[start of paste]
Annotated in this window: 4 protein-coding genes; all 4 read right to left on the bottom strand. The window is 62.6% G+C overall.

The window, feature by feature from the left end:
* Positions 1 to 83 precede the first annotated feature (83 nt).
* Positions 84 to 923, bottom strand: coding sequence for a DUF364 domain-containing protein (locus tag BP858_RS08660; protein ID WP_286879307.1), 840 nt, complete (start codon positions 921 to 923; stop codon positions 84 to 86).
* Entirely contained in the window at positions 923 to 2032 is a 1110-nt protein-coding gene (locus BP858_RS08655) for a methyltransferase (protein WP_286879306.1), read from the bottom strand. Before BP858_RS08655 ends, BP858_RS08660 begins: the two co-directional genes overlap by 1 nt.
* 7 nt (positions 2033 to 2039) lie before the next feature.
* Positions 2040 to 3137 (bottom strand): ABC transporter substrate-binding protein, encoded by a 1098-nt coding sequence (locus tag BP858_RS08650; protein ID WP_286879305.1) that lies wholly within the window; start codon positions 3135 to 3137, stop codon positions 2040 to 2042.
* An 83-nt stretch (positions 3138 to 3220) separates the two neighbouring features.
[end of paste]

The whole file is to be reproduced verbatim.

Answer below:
Annotated in this window: 4 protein-coding genes; all 4 read right to left on the bottom strand. The window is 62.6% G+C overall.

The window, feature by feature from the left end:
* Positions 1 to 83 precede the first annotated feature (83 nt).
* Positions 84 to 923, bottom strand: coding sequence for a DUF364 domain-containing protein (locus tag BP858_RS08660; protein ID WP_286879307.1), 840 nt, complete (start codon positions 921 to 923; stop codon positions 84 to 86).
* Entirely contained in the window at positions 923 to 2032 is a 1110-nt protein-coding gene (locus BP858_RS08655) for a methyltransferase (protein WP_286879306.1), read from the bottom strand. Before BP858_RS08655 ends, BP858_RS08660 begins: the two co-directional genes overlap by 1 nt.
* 7 nt (positions 2033 to 2039) lie before the next feature.
* Positions 2040 to 3137 (bottom strand): ABC transporter substrate-binding protein, encoded by a 1098-nt coding sequence (locus tag BP858_RS08650; protein ID WP_286879305.1) that lies wholly within the window; start codon positions 3135 to 3137, stop codon positions 2040 to 2042.
* An 83-nt stretch (positions 3138 to 3220) separates the two neighbouring features.